That is why we are all Charlie.

Today, there were large demonstrations ("manifestation" in French, or "manif" for short) in Paris. Closer to home, smaller local demonstrations.

The turnout was maybe two hundred, maybe three hundred.

The Mayor of the town read his piece, then we observed a minute of silence for those who died defending liberty and poking fun at stuff.

He then led us on a symbolic walk around "town hall".

Afterwards, everybody French sung La Marseillaise. I opened and closed my mouth completely out of sync. No, I don't know the words. Forgive me, I don't even know the words to God Save The Queen...

Along the way, the local fire crew turned up and announced their presence with the siren. Tactful! The fire truck spent the first half of the proceedings parked across the road. An effective measure against dumb people trying to drive through the middle. It probably won't surprise you but at the beginning, a bloke in a white van did exactly that. Coupla'hundred people on the road and he doesn't think to turn around. Typically White Van Man.

It was a small gesture. There was some media (I think ZenithFM radio and some girl with an upmarket video camera and a skirt almost shorter than her jumper) but given that this activity happened up and down France, I can repeat what I said earlier - We are many. For what it is worth, mom wore a great big bobble hat with PEACE written across it. I only have one photo with mom sort of in it as she spent a lot of the time either trying to listen to the Mayor (the PA wasn't very loud) or prodding me for things I should take photos of.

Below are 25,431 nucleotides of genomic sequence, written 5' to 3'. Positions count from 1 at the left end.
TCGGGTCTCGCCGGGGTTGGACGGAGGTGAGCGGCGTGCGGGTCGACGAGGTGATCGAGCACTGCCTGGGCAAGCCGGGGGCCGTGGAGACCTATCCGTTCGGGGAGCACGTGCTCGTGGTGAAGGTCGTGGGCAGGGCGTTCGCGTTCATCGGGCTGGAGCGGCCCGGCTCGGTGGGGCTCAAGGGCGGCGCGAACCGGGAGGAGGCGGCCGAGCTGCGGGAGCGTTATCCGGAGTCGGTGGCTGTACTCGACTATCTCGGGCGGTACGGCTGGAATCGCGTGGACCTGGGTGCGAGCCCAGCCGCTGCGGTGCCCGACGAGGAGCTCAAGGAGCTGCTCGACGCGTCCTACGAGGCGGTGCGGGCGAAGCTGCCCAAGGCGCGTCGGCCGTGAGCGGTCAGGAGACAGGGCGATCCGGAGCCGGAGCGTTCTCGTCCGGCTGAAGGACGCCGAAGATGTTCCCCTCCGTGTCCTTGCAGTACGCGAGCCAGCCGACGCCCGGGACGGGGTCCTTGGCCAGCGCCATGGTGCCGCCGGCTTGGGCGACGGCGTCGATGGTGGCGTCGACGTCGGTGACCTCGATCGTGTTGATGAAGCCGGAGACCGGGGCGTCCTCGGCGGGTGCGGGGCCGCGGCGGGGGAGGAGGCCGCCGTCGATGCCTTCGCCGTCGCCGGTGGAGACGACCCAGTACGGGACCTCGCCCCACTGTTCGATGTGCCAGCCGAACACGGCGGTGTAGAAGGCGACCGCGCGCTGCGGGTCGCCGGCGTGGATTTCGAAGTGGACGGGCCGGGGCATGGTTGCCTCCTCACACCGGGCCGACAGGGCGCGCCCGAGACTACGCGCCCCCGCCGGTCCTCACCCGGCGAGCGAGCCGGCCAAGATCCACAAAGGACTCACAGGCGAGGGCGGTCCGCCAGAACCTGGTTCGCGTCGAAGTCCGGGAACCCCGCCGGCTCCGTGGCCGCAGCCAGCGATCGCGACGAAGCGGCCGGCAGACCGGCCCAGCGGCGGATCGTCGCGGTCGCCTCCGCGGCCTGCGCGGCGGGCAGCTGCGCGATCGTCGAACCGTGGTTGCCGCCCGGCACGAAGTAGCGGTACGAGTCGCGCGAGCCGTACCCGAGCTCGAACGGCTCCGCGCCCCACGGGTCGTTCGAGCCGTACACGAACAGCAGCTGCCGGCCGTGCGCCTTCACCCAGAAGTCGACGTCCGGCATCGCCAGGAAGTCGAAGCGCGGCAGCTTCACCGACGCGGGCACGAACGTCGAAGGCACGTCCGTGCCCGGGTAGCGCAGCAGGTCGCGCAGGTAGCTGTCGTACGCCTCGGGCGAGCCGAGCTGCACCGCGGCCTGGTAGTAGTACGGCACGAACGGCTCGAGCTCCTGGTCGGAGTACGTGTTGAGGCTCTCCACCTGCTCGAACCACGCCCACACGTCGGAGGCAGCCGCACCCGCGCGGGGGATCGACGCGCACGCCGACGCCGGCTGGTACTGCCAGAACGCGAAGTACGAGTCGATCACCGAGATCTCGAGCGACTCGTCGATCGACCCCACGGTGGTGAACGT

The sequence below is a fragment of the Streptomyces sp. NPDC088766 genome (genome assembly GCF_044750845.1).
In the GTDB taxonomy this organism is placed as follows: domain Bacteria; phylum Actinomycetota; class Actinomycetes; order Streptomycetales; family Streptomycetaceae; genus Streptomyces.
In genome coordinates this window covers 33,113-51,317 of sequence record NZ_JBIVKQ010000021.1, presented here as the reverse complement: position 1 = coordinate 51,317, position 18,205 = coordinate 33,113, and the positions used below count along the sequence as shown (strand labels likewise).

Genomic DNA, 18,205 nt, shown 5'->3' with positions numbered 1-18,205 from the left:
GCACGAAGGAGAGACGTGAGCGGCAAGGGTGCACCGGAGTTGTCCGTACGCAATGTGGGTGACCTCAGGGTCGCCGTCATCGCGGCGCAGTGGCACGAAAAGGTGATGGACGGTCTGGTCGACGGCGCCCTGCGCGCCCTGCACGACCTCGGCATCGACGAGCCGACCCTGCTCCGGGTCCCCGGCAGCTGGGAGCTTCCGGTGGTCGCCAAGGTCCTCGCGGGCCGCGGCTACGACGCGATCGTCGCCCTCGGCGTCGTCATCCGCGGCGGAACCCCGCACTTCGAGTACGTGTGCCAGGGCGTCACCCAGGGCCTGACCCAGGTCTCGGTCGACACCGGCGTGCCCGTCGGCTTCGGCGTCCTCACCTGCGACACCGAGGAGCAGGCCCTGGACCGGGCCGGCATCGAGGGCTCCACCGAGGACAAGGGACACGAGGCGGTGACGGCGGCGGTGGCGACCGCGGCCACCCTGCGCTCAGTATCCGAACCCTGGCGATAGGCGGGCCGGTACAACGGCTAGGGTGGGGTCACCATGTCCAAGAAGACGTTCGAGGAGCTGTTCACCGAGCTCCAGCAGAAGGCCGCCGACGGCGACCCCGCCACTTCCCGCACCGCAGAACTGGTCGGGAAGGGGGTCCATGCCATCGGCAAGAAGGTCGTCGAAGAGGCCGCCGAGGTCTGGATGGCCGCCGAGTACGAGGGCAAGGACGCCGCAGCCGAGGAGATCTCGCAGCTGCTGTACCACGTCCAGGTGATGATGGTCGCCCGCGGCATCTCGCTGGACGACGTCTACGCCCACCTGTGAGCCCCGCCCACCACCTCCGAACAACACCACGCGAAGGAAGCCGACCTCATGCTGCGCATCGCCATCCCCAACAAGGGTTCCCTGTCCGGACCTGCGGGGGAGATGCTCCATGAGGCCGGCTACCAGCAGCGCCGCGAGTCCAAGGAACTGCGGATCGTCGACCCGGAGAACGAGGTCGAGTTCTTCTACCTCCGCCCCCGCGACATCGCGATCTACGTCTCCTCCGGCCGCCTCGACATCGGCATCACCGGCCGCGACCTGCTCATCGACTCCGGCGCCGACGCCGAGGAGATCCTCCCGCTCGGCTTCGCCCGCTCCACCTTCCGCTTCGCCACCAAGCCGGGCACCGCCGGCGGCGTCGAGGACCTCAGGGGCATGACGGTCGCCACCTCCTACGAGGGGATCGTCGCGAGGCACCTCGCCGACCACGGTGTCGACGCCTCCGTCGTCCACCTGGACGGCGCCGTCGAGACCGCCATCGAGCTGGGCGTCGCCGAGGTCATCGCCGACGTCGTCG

So, in recognition of that... A little bit of fame for something extremely appropriate:


After the manifestation finished (peacefully, not a hint of trouble), we went to McDonalds because I didn't feel like cooking anything to eat. It was there that I saw what must be one of the most ill judged and stupid things that I have seen in a long time (and thanks to Mom for spotting it before me).

Remember, McDo is often threatened by random acts of terrorism as they are often perceived to be representative of American capitalism.
Remember, all of France is mourning the deaths of seventeen people at the hands of extremists.
And today, demonstrations around the country involving millions of people.

Now look at the table.

Who thought that was a good idea?



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David Pilling, 16th January 2015, 16:27
It's rare to get local activity provoked by current national events. I recall after Princess Diana died - books of condolence appearing in the supermarkets - very surprising and a sense of the whole country moving as one. The day after 9-11 people looked at one another - wow did you see that but that was all.